Biopharmaceutical manufacturing often takes place in tank farms – facilities in which large-volume vessels are used to support cell culture processes with equally sized, or even larger buffer preparation and storage tanks to support downstream processing. While the large cell culture vessels used to produce products are justifiable, current downstream buffer management approaches relying on high-capacity tanks lead to constraints on facility construction, operations, and plant flexibility....

Citation:
Tsai AM, Carredano E, Busson K. Deploying automated buffer production for cGMP use: Points to consider. BioProcess J, 2019; 18. https://doi.org/10.12665/J18OA-Tsai.

Posted online January 8, 2019.

 
Investigation of an Adventitious Agent Test False Positive Signal in a Plant-Derived Influenza Vaccine

by Todd L. Talarico, Michael Murphy, Raymond Nims, Dan Hastings, Jeri Ann Boose, and Dave Dumers
Volume 17, Open Access (October 2018)

Medicago manufactures influenza vaccine virus-like particles (VLPs) in an unusual production platform consisting of Nicotiana benthamiana plants. During the in vitro adventitious agent test (AAT) of certain Medicago B strain influenza vaccine VLP test samples, positive hemagglutination of guinea pig red blood cells was observed on day 14, but not on day 28. The positive result in the assay was surprising because the production process uses no animal-derived raw materials and contains a viral inactivation step. Plant-associated viruses would not be expected to infect the mammalian cell-based assay. No cytopathic effects or hemadsorption of red blood cells was observed in these AATs. The positive hemagglutination was observed at 2–8°C, but not at 36–38 °C, and only in a few of the six detector cell lines used in the assay. Because this is quite an unusual pattern of responses for an AAT, Medicago and the contract testing lab, Eurofins Lancaster Laboratories (ELLI) investigated the positive responses thoroughly for the presence of an adventitious agent or an alternative explanation not involving a viral contaminant. Investigation results indicated that the hemagglutinating activity associated with the vaccine test sample itself was responsible for the positive hemagglutination response. The positive hemagglutination on day 14 of these AATs was deemed an assay artifact, and preventive actions were taken to prevent recurrence of this type of false positive response...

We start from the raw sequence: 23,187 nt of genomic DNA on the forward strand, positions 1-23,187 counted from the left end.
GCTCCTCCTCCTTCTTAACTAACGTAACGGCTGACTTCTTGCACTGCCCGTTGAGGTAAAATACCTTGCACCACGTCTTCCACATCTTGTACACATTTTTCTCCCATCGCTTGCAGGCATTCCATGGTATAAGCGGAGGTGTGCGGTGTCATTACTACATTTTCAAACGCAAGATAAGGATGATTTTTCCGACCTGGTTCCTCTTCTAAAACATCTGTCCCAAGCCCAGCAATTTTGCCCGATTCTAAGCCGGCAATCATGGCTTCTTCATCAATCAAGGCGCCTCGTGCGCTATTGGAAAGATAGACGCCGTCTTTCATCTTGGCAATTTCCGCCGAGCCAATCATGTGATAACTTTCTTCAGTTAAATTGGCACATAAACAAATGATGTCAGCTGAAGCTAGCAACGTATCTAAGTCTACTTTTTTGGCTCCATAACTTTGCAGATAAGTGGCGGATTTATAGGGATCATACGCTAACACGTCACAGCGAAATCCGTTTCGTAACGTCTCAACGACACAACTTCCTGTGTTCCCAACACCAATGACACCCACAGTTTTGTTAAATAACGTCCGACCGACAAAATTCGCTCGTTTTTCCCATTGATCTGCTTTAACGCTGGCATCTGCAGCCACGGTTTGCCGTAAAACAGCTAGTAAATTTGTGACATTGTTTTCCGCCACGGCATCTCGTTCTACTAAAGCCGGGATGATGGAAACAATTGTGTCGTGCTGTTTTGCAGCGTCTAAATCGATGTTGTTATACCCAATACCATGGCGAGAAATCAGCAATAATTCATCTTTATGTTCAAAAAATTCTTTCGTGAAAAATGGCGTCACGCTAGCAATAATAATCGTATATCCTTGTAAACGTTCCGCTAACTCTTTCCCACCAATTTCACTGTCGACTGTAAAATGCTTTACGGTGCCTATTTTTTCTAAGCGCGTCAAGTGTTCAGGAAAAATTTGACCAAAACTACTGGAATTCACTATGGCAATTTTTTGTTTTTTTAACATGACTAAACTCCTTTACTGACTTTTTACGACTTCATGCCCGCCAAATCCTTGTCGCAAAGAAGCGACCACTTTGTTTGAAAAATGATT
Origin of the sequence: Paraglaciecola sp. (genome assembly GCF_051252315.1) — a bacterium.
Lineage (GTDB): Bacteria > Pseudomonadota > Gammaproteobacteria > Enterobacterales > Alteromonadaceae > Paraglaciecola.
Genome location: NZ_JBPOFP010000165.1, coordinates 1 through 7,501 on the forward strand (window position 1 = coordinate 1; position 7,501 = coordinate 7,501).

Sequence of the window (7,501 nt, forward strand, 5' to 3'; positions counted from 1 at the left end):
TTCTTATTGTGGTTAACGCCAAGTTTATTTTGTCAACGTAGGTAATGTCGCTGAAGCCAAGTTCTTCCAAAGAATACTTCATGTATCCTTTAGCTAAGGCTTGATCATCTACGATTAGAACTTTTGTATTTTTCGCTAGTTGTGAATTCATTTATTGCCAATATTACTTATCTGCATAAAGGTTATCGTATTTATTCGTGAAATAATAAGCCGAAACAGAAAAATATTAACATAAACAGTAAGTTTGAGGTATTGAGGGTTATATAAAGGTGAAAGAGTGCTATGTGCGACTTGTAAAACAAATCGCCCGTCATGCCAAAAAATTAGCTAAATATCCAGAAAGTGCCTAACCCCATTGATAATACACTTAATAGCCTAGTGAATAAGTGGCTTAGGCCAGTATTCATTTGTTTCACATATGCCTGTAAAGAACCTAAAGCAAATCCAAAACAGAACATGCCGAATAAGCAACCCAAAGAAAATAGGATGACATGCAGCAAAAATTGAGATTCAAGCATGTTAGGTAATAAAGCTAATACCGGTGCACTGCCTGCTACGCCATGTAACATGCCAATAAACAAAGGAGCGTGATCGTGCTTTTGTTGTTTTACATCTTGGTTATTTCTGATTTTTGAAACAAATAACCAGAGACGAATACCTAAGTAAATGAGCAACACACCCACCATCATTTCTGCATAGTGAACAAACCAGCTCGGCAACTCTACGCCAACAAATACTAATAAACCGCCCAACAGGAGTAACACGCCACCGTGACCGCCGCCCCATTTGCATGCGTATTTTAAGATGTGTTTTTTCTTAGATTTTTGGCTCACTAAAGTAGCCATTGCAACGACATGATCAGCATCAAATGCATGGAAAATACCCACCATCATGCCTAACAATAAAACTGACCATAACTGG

Citation:
Talarico TL, Murphy M, Nims R, Hastings D, Boose JA, Dumers D. Investigation of an adventitious agent test false positive signal in a plant-derived influenza vaccine. BioProcess J, 2018; 17. https://doi.org/10.12665/J17OA.Talarico.

Posted online October 31, 2018.

 
A Suspension Vero Cell Line for Production of Viral Vaccines and Viral Therapeutics

by Steven Pincus, Cari Sadowski, Emigdio Reyes, and John Madsen
Volume 17, Open Access (October 2018)

Fujifilm Diosynth Biotechnologies (FDB) is a global contract development and manufacturing organization (CDMO) with over 25 years of experience in process development and/or manufacturing of greater than 310 molecules at sites in: Billingham, England; Research Triangle Park, North Carolina; and College Station, Texas. At our College Station location, we specialize in the development and manufacture of virus-based vaccines (attenuated or recombinant viruses), oncolytic viral therapies (such as adenovirus, polio) and gene therapy vectors (such as adeno-associated virus [AAV])...

Citation:
Pincus S, Sadowski C, Reyes E, Madsen J. A suspension vero cell line for production of viral vaccines and viral therapeutics. BioProcess J, 2018; 17. https://doi.org/10.12665/J17OA.Pincus.

Posted online October 17, 2018.

 
ICH Q12 Should Build on the ICH Q8 Design Space

by Mark F. Witcher, PhD
Volume 17, Open Access (September 2018)

The current draft of ICH Q12 appears to have taken several steps backward in the pursuit of the manufacturing excellence initiated by ICH Q8 (R2) pharmaceutical development and expanded by FDA’s 2011 process validation guidelines...

Citation:
Witcher MF. ICH Q12 should build on the ICH Q8 design space. BioProcess J, 2018; 17. https://doi.org/10.12665/J17OA.Witcher.0905.

Posted online September 5, 2018.